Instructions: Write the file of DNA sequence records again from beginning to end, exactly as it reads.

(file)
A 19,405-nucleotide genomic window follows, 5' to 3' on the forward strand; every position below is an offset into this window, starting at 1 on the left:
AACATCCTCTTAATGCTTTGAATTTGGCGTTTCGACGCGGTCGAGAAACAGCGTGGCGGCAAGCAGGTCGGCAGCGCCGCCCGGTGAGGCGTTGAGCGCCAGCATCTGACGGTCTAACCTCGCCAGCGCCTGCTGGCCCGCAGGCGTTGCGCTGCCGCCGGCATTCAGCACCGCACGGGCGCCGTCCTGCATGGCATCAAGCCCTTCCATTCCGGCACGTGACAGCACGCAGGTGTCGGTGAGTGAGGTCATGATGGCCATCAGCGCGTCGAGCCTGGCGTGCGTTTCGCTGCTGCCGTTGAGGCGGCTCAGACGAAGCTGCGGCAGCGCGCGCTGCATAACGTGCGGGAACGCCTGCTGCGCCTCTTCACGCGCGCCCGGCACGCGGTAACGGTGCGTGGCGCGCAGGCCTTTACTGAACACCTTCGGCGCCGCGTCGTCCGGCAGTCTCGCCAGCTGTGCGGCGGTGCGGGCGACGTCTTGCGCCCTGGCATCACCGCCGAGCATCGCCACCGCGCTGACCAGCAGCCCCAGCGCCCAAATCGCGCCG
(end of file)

A 19,405-nucleotide genomic window follows, 5' to 3' on the forward strand; every position below is an offset into this window, starting at 1 on the left:
AACATCCTCTTAATGCTTTGAATTTGGCGTTTCGACGCGGTCGAGAAACAGCGTGGCGGCAAGCAGGTCGGCAGCGCCGCCCGGTGAGGCGTTGAGCGCCAGCATCTGACGGTCTAACCTCGCCAGCGCCTGCTGGCCCGCAGGCGTTGCGCTGCCGCCGGCATTCAGCACCGCACGGGCGCCGTCCTGCATGGCATCAAGCCCTTCCATTCCGGCACGTGACAGCACGCAGGTGTCGGTGAGTGAGGTCATGATGGCCATCAGCGCGTCGAGCCTGGCGTGCGTTTCGCTGCTGCCGTTGAGGCGGCTCAGACGAAGCTGCGGCAGCGCGCGCTGCATAACGTGCGGGAACGCCTGCTGCGCCTCTTCACGCGCGCCCGGCACGCGGTAACGGTGCGTGGCGCGCAGGCCTTTACTGAACACCTTCGGCGCCGCGTCGTCCGGCAGTCTCGCCAGCTGTGCGGCGGTGCGGGCGACGTCTTGCGCCCTGGCATCACCGCCGAGCATCGCCACCGCGCTGACCAGCAGCCCCAGCGCCCAAATCGCGCCG